[Marxism] Abortion under the Sandinista Revolution (was Ahmadinejad, an Islamic Feminist)

Michael Hoover mhhoover at gmail.com
Fri Jul 21 16:41:22 MDT 2006

On 7/21/06, Yoshie Furuhashi <critical.montages at gmail.com> wrote:
 > <blockquote>Despite symbolic pledges to gender equality, the FSLN was
> fast becoming restrained in its ability to enact its progressive
> platform. Reproductive rights and low-cost contraceptives in
> particular became major demands of women actively involved in the
> Nicaraguan women's movement. Such activism was primarily enacted
> through AMNLAE. In particular, despite the progressive reformist
> rhetoric of the FSLN on contraceptives and sex education, abortion
> remained an extremely controversial issue.
> (Emily S. Mann, "Familialism in Nicaragua: Reproductive and Sexual
> Policy Regimes, 1979-200,"
> <http://www.northwestern.edu/rc19/Mann.pdf>)</blockquote>
> Yoshie

Catholicism's traditional attitudes about the family had a significant
influence on much of the FSLN. Moreover, even those Sandinista leaders
supportive of reproductive rights for women were quite reluctant to
confront the Church on this issue. While AMNLAE's leaders privately
favored free abortion upon demand, they were unwilling to initiate
public discussion because they believed the issue's "time" had not yet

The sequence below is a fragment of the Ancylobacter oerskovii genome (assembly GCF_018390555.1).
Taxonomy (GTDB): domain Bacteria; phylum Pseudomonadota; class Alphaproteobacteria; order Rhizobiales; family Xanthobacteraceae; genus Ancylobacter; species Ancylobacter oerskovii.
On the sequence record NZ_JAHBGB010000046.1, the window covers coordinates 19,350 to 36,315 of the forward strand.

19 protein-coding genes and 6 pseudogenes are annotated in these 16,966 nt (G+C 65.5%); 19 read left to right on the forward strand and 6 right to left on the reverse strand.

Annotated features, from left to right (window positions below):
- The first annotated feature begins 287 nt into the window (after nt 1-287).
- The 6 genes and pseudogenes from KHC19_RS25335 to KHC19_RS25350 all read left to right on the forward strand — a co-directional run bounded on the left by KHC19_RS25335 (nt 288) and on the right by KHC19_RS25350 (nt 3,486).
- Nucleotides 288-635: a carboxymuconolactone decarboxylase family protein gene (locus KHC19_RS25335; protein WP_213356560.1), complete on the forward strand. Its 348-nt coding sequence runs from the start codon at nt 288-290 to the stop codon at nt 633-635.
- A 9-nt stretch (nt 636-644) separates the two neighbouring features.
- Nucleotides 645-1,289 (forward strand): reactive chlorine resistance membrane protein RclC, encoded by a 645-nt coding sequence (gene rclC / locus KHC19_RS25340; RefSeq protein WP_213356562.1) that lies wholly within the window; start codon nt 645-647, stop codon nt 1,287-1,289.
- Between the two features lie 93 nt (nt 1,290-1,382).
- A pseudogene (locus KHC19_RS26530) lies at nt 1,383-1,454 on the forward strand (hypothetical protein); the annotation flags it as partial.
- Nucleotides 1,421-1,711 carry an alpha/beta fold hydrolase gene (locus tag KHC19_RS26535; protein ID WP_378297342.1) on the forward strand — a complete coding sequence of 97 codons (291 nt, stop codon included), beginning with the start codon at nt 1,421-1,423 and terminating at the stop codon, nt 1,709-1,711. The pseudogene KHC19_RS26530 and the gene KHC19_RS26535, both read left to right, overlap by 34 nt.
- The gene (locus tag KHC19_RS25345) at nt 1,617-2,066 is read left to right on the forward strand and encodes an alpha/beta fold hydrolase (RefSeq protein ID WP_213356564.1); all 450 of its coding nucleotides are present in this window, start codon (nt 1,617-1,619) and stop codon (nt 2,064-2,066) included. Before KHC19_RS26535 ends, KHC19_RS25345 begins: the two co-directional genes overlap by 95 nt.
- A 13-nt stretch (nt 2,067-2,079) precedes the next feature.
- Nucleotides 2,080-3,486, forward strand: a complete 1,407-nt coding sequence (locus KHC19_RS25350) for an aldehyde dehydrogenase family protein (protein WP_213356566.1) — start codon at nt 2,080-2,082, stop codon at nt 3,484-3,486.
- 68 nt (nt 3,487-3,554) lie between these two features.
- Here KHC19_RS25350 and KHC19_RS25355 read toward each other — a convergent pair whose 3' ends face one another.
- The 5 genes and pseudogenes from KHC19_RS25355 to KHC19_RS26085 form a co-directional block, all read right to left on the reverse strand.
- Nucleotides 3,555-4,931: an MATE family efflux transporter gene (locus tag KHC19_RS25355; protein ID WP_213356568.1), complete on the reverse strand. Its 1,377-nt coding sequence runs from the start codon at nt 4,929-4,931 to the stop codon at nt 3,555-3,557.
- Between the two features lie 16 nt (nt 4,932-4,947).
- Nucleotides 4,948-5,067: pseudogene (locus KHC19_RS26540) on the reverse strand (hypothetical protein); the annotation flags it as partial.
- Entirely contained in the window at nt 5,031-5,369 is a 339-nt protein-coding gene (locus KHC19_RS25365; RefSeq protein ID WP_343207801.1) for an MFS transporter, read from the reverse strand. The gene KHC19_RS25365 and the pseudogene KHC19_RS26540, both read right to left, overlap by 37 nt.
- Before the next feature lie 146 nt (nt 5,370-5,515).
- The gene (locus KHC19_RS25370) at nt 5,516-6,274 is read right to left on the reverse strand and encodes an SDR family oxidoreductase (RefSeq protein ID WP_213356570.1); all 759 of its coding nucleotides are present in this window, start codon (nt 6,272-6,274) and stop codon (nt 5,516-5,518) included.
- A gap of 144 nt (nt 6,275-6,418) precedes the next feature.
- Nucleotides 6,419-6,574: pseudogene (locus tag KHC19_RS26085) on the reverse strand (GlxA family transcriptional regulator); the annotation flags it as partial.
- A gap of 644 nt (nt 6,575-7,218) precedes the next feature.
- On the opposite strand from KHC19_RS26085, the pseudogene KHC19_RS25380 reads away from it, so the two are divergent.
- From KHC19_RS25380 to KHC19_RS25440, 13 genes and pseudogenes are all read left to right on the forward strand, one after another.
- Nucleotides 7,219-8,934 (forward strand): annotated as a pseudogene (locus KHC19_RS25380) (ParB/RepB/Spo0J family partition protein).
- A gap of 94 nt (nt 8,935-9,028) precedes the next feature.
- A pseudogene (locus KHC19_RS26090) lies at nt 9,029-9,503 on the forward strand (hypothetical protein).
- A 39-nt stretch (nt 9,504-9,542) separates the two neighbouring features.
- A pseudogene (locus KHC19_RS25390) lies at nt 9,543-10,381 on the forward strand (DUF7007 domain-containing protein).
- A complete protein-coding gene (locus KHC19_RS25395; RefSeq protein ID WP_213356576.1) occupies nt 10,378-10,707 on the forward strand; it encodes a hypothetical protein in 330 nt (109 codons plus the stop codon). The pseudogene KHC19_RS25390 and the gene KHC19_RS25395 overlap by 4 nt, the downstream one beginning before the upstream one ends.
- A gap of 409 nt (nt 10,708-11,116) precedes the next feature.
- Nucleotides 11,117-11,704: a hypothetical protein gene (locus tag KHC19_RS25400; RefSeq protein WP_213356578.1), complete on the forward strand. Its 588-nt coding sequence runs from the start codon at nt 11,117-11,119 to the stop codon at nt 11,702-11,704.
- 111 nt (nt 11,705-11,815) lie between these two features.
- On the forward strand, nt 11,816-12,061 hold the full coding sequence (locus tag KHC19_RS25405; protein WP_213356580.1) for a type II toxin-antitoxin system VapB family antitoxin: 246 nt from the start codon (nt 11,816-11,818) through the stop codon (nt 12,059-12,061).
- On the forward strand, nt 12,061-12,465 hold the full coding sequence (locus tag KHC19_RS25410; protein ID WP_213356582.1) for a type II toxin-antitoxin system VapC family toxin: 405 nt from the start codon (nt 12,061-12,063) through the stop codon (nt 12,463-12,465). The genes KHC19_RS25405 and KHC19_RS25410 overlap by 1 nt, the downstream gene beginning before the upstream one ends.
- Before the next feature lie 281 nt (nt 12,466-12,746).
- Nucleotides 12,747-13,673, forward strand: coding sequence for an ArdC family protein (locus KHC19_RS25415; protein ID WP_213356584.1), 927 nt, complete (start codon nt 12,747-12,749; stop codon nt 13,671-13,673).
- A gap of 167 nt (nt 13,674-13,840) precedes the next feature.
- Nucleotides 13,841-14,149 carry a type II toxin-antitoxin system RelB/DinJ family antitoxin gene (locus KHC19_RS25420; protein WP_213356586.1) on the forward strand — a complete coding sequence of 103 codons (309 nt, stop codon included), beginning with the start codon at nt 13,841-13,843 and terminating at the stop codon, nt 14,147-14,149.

come. Result was that the anti-abortion law enacted under Somoza
remained in place.

About 5 years would pass before the pages of Barricada included
articles about abortion. Among other things, the stories documented
the extent to which women opted for illegally performed and
self-induced abortions as well as dangers to the health, fertility and
very lives of these women. The newspaper articles had essentially no
impact upon the government's abortion policy. Rather, their principal
contribution was to "open up" discussion about the need to introduce a
sex education program (eventually established). Prior to the Barricada
series, the FSLN had not only been silent about abortion, it also did
not have a formal/official position on family planning. In fact,
Sandinista leaders by and large considered increasing the birthrate to
be an important part of Nicaragua's development.   Michael Hoover

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